Flat-Out Friday: Gratitude

A lot is going on today, of all days: my grandmother is celebrating her 82nd birthday today, my cousin gave birth to a healthy baby girl this morning that looks just like her, and an ice storm moved into the region, covering everything with a thick layer of frozen rain and making the world still and silent. It’s the kind of day that has me reflecting on just how lucky I am, as it is also 20 months exactly since that life-changing August morning.

As I’ve mentioned before, I remember bits and pieces from the scene. I remember being in agony, I remember the witnesses talking to me, trying to keep me calm, and I remember the driver standing outside his vehicle (after Clark, the off-duty paramedic, told him to move it forward so I had space) talking on his cell phone. I remember telling the arriving paramedics that my hips hurt. I remember them loading me onto the scoop stretcher and it hurting. And I remember them joking with one another about how Clark couldn’t even have a day off.

In the back of the ambulance, they gave me an IV. I’m sure it had some pretty strong drugs in it. I had to recite my name, address, age, the date, the place, etc., for Logan, one of the two stellar respondents I was blessed with. I don’t remember much else, except him holding on and saying how Jackie was a crazy driver.

In the ER I was whisked into a theatre, transferred to a bed, my clothes were cut off me, and I was wheeled in to have a lengthy visit with the MRI. Once I returned, they gave me more drugs, put in a catheter, and took my jewelry. Matt was there by then, and he took my promise ring and threaded it onto his chain around his neck for safe keeping. (It’s still there, hanging close to his heart every day.) The police CSI unit came and took photos of my injuries. I remember Matt talking to them. And I remember Matt pacing at the back of the room while he called my mum to break the news. By this point the doctors were already talking about sending me to Calgary; they just had to find a way to get me there. I remember Matt saying, “Your mother damaged my calm” as he held my hand gingerly. I also remember having to sign something so they could give me a blood transfusion; it would be my first of three. At some point, someone made a joke about losing my shoe, and how it was always just one shoe but not both.

 Once they had secured transport, I was separated from Matt, who had make some arrangements before he joined me, and driven to the Medicine Hat airport by the same team who had picked me up. They would be making the trip to Calgary with me. This made me happy and relaxed for my trip. I dozed lightly on the 50-minute flight, and all that stands out is Logan saying to Jackie, “She told me she was lucky to be alive. She kept saying how lucky she was.” Jackie’s response is long forgotten. And though I don’t remember saying that to him, I can believe I did. I also remember Jackie taking the “shortcut” through a construction zone once we were on the ground in Calgary, and Logan just holding on and smiling in the back. I remember crying once they left me in the care of the Foothills Trauma Response Team because they had been so good to me.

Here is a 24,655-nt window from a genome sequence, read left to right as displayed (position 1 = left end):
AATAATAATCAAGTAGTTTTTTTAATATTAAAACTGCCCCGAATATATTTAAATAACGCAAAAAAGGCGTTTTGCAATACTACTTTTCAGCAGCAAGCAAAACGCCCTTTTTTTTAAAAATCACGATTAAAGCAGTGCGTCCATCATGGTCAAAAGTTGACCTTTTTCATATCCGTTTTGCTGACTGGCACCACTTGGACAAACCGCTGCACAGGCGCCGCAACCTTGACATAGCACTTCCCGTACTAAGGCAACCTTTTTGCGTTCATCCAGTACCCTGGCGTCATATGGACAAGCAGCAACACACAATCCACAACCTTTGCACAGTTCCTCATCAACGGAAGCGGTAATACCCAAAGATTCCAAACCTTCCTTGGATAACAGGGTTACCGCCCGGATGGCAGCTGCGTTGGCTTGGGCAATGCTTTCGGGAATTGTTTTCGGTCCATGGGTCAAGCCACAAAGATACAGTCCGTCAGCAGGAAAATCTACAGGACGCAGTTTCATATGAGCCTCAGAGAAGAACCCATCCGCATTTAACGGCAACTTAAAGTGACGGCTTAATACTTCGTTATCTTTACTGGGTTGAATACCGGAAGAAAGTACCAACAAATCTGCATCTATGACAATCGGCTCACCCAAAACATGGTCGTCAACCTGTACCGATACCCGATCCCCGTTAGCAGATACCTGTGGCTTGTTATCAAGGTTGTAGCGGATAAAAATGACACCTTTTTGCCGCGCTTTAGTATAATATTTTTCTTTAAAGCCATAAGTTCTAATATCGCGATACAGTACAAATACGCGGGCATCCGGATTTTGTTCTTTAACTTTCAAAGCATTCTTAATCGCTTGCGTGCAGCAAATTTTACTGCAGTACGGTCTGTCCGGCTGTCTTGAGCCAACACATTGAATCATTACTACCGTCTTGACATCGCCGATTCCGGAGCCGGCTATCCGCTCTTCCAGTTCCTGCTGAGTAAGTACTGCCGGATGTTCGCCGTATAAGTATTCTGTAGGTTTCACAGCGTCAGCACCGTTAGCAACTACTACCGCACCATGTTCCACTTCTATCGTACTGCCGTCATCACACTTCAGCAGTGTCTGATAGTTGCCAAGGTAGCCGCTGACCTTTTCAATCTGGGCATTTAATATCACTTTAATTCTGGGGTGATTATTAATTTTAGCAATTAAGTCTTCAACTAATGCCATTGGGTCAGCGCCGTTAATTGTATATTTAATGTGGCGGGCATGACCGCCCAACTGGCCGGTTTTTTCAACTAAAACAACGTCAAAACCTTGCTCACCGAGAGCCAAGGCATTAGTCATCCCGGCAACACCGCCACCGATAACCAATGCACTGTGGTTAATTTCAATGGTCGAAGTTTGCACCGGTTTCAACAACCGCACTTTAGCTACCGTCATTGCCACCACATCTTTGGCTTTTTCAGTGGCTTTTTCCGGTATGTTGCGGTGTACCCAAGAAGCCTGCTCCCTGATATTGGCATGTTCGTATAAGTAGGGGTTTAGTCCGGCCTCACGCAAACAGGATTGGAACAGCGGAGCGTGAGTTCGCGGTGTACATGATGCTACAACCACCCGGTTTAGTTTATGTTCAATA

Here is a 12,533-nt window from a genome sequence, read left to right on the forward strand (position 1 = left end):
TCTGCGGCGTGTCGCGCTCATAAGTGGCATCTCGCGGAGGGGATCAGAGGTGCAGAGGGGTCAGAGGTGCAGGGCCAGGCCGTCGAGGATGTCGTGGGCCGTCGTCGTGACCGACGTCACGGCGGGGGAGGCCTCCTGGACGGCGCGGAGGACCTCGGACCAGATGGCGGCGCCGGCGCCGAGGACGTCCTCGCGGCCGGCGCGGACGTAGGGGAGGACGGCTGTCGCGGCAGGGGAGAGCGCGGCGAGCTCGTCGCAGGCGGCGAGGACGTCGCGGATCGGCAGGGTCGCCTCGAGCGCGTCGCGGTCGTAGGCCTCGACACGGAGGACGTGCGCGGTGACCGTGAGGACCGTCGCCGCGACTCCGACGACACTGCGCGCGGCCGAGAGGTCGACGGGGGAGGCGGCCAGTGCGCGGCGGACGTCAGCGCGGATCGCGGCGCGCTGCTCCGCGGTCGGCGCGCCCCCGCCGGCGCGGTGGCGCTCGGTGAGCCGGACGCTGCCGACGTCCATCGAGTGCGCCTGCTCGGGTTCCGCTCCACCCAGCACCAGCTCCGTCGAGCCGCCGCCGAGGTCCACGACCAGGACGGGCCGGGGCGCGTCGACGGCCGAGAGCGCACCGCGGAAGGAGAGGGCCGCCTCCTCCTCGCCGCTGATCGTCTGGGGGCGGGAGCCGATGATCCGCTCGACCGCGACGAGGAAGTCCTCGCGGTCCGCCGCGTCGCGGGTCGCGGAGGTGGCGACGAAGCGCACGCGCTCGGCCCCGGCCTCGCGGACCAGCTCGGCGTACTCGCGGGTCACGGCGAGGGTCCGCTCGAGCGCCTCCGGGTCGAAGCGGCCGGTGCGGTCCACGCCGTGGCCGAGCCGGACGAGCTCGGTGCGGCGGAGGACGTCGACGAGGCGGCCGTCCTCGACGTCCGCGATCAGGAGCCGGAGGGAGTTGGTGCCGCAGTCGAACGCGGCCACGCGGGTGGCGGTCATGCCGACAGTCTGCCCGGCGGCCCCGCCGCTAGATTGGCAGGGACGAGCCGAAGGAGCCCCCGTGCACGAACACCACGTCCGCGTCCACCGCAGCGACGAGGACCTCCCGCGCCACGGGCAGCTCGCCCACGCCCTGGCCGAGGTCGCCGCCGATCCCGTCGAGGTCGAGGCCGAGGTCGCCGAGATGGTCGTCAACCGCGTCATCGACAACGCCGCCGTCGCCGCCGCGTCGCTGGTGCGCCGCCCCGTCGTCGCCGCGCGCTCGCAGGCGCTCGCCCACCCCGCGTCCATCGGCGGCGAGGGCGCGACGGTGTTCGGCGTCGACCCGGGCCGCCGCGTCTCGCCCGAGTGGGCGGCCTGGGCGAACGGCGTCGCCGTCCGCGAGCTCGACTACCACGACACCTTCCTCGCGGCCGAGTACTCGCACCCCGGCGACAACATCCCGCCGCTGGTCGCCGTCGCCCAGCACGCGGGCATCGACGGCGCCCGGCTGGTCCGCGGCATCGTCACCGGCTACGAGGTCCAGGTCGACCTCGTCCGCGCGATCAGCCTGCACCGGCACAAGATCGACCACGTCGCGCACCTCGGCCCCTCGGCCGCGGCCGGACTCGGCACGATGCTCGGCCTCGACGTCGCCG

They both said to me over and over that once I got to Foothills, it would be a very intense barrage of questioning and testing. It still didn’t prepare me for what came next. There were a dozen people at any given time poking, prodding, examining, asking me questions, talking to one another – I felt like a cow at a meat auction. I had to keep telling people who I was over and over, what day it was, where I was now, as though they didn’t believe my answers from 30 seconds before. I could wiggle my toes and apparently this was the greatest thing in the world. They rolled me onto my left side and I screamed loud and long. They found one of my ribs had chipped under my right arm but the ultrasound showed it harmlessly hanging out nearby so they didn’t have to worry about my lungs being punctured. I was sent for another round of MRI screening. I think there may have been a picture of cherry blossoms on the ceiling. They gave me another transfusion, and I was whisked upstairs to the Trauma Ward’s “major injuries” unit.

I was given a window spot, and I shared the four berths with a guy who had a total facial reconstruction after diving off a cliff, a guy who got drunk and drove his ATV into a tree, and another empty bed. It was awful. Finally, Matt arrived, befriended the nurses (as is his nature), and did everything he could to make me comfortable. And he wouldn’t leave my side except to sleep for the next 10 days.

There is more, but it is most feelings and emotions that I can’t describe and images that are fuzzy with shock. I think someone commented on my promise ring at the scene, but I don’t know if it was the blonde lady that called 911 or Jackie, or even someone else. Matt said that on his way up to Calgary he heard the story on the radio news, and it was a surreal experience to hear someone talking calmly and objectively about the events. I think it was even on the local television news, but that’s not really the way I had hoped to become a celebrity.

 When I woke up this morning and realized there was a new baby and a long-lived great-grandmother to celebrate today as well as the 20-month anniversary of the accident, I knew it was the kind of day to be thankful for. I am truly lucky to be here.

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